At this point that safety movie begun playing, and when it got to the point about mobile phones, Schmuck on my left took it as a cue to pull out his phone and make a series of calls.
Mukami on the other hand is anxious to impart information on her and her family tree to me. I hear more about her son in Spain than I would like to. My reluctance to know what her daughters are doing in Nakuru passes her by completely. My disinterest in her husbands farming does not penetrate her veneer of enthusiasm. All this time I'm suffering from a chronic lack of oxygen. That breath would be a hit if it were bottled and sold as paint remover.
The climax of everything came as we were just over Kisumu and the flight assistant's voice came over the speakers. It is seldom a good thing to hear from the front in the middle of a flight so sharp breaths were drawn. The gist of her statement was:
"Ladies and gentlemen, weather forecasts indicate that there may a bit of rain shortly and some turbulence"
Mukami's torrent of speech died to an ebb.
"Turbulence?" She asked.
No sooner had this left her lips that the plane began to shake quite alarmingly, in a manner to suggest it was only a matter of time before the wings broke off. That plane shook as if it was Mwai Kibaki being shaken by the First Lady for leaving the toilet seat up. Schmuck on my left suddenly developed Chris Murungaru syndrome and begun to sweat copiously.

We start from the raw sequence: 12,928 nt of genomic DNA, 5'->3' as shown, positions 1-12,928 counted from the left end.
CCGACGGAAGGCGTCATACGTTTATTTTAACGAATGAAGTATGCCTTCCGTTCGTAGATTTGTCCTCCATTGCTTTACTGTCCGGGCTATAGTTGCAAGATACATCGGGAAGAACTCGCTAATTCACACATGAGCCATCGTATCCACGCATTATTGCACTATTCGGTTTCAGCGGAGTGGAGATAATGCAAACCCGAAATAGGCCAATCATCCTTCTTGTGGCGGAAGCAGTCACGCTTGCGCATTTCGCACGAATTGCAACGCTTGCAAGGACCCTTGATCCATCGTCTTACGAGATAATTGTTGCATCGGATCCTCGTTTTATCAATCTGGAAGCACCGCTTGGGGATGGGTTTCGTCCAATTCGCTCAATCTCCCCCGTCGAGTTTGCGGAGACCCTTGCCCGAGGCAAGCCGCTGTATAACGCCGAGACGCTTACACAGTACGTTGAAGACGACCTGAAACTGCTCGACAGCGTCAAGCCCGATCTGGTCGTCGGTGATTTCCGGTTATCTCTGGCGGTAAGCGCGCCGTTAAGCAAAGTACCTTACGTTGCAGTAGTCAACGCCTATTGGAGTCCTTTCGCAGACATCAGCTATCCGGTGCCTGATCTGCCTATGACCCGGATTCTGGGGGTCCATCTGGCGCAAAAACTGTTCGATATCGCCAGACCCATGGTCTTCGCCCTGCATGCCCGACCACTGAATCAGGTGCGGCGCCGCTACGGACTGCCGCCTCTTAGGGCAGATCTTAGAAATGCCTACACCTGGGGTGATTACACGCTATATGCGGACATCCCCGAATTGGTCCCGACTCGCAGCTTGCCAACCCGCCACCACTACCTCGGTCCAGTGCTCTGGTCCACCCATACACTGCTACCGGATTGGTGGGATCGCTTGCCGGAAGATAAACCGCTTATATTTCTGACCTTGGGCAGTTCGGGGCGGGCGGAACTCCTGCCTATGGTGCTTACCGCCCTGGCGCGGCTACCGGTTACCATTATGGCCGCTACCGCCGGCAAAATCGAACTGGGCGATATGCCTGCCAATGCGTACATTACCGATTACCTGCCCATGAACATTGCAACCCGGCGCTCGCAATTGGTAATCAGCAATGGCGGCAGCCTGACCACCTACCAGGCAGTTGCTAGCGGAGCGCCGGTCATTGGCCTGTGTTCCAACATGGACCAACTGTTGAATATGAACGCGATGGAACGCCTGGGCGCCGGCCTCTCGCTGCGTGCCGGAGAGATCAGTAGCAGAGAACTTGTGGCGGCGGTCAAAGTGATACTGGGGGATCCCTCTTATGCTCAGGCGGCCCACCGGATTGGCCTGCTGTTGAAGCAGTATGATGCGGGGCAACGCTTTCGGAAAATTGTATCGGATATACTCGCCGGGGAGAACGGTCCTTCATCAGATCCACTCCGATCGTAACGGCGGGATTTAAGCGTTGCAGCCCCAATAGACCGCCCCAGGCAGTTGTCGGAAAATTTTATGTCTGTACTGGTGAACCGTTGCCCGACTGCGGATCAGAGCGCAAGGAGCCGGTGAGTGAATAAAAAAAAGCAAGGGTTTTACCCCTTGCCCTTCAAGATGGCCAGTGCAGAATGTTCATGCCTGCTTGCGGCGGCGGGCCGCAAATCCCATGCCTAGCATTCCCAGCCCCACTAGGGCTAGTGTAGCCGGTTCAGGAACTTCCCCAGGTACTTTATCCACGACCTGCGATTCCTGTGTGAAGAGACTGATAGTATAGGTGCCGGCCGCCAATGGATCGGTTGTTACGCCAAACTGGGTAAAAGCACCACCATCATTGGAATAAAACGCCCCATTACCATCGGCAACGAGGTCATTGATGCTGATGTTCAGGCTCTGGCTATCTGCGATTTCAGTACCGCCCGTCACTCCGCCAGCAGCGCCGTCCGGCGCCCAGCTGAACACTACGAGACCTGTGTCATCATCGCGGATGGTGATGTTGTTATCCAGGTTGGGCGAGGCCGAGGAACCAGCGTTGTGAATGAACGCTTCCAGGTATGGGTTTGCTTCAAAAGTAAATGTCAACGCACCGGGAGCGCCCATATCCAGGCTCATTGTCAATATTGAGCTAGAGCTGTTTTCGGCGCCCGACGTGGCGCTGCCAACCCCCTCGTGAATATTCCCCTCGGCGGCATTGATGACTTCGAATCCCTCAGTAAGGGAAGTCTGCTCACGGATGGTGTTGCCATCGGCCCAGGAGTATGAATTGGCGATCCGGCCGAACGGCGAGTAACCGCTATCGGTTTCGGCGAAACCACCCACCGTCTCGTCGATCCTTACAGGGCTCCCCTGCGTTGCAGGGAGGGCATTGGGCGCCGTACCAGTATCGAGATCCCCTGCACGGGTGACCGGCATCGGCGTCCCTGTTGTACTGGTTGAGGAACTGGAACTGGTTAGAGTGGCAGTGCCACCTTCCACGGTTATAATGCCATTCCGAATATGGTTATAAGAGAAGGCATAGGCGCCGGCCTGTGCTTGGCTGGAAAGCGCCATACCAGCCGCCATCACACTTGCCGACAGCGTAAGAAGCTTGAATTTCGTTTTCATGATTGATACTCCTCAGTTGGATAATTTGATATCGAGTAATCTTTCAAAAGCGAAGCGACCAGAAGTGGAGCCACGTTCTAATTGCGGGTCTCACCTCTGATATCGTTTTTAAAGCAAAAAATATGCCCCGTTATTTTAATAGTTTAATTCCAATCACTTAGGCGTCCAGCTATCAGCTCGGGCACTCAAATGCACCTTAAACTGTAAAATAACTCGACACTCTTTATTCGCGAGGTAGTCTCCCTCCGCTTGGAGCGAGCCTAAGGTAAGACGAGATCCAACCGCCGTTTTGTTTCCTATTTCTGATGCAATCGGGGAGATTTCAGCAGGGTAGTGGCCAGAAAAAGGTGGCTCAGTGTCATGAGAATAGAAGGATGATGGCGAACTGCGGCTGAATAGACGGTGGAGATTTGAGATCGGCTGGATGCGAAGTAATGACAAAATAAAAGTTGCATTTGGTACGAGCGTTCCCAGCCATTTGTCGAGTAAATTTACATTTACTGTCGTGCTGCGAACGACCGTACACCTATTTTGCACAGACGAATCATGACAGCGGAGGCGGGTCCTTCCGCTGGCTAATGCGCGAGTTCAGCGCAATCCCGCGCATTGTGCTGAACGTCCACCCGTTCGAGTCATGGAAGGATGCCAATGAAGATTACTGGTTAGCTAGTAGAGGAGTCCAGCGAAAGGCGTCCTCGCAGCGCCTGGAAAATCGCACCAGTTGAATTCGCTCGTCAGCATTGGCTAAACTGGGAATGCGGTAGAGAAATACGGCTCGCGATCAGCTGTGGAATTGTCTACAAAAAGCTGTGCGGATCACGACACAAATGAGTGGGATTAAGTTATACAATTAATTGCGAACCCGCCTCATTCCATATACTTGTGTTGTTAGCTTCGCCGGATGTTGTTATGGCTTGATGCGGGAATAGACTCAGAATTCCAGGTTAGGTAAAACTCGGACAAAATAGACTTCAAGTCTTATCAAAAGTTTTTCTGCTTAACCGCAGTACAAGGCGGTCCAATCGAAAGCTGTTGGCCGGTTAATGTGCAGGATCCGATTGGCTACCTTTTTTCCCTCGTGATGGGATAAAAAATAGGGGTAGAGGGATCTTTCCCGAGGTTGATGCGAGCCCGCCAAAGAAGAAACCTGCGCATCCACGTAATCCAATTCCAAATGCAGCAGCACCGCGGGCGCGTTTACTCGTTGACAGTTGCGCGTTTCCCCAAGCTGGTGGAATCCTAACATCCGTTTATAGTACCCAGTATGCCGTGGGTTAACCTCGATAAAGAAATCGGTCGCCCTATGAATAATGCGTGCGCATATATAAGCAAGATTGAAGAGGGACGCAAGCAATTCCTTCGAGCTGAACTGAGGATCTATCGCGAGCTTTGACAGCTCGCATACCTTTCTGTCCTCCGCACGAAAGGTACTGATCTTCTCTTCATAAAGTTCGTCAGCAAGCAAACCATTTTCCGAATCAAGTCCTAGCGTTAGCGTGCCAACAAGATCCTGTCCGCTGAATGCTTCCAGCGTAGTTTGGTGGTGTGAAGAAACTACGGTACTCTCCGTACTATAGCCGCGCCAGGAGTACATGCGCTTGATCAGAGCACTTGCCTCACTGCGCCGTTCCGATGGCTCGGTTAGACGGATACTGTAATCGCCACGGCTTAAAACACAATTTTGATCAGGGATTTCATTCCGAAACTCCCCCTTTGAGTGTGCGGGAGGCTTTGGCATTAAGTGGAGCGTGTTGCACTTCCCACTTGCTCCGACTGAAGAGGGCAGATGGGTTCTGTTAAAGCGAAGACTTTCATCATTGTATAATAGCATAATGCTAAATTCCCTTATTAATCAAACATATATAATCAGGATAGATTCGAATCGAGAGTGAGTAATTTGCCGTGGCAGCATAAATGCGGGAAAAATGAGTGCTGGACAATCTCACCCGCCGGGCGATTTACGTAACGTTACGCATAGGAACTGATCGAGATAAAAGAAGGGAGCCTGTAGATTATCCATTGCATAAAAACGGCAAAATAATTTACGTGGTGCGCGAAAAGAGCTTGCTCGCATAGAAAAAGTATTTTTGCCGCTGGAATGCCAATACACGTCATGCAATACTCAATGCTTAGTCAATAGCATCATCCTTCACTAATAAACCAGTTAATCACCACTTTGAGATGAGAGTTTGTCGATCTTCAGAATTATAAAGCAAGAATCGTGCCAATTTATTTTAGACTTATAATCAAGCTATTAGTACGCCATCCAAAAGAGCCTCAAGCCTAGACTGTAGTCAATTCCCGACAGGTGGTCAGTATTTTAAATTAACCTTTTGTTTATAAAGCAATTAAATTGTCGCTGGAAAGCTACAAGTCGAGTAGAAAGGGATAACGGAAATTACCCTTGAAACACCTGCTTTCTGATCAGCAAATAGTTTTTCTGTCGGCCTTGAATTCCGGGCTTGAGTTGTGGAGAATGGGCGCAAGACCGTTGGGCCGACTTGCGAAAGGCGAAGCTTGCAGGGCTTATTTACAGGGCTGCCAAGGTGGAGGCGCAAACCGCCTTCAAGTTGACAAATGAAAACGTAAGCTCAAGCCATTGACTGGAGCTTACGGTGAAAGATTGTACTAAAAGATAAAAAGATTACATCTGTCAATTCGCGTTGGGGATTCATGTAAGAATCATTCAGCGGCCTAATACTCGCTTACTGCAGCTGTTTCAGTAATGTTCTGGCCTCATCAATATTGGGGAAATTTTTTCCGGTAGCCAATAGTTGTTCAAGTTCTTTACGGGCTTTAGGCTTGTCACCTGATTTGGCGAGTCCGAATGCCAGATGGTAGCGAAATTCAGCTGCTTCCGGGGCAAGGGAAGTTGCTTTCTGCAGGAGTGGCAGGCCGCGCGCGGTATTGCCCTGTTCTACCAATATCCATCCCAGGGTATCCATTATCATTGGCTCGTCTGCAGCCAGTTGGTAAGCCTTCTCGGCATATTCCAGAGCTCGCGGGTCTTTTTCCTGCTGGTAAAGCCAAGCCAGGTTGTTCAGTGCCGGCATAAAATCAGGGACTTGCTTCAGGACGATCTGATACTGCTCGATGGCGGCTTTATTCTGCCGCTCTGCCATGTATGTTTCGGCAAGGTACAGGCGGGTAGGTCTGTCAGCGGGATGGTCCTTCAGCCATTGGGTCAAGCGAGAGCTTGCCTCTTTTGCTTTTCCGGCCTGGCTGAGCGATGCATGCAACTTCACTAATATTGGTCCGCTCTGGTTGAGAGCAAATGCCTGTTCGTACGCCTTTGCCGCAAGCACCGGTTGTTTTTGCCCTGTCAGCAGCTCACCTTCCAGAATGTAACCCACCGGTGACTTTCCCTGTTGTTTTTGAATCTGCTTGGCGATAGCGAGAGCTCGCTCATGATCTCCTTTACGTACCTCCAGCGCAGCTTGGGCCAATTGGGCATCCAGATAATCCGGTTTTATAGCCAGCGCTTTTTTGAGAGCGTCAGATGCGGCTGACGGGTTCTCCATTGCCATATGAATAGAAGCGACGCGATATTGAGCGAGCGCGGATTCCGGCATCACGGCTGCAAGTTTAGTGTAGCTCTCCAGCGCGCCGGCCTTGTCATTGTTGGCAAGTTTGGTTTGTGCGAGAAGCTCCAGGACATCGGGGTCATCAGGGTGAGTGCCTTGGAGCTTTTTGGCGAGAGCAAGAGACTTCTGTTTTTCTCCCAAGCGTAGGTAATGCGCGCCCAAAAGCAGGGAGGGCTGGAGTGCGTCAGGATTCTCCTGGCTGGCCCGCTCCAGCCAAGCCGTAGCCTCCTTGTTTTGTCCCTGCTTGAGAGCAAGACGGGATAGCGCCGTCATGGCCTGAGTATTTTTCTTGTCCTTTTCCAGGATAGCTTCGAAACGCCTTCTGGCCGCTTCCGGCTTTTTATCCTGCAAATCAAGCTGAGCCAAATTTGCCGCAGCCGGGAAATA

Then quite suddenly the plane suddenly dropped, as it lost attitude quicker than NARC spends taxpayer's money. It felt like it had drooped 40,000 feet. We were expecting to feel solid earth beneath us in a matter of seconds.
I'd be lying if I didn't say that it was not the kind of thing I would want to experience a second time. Something I suspected to be my heart crashed into the back of my teeth and then dropped back to its usual residence. I felt like Tom and the Coyote do when they run off a cliff then their body falls while their heads hang in mid air for an agonizingly long time before obeying gravity.
Which was nothing compared to my two travel mates. Quicker than Njeru Ndwiga on a tax waiver, twenty fingers dug into my arms (ten on each side). Mukami wailed to her God and Schmuck's vocabulary came forth in a torrent of four letter words.
Saint Peter, as God's official handler of the Heavenly switchboard must have been overwhelmed by the sudden flurry of communication from that flight.
Fortunately that bit of turbulence was the only one, and Mukami had some revelation about the Desiderata, especially the bits about going placidly and the value of silence. Not one word escaped her lips.
The relief when that plane hit the ground -- er touched down -- at JKIA was almost palpable. The ridiculous slow queues at the immigration section of the airport left me in no doubt that I was at home.
Aaron Ringera, Anti-Corruption Chief: It is very difficult to pin documentary evidence on cabinet ministers because they don't sign documents
David Mwiraria, Finance Minister: Yes. I signed the documents.
Seal - Love Divine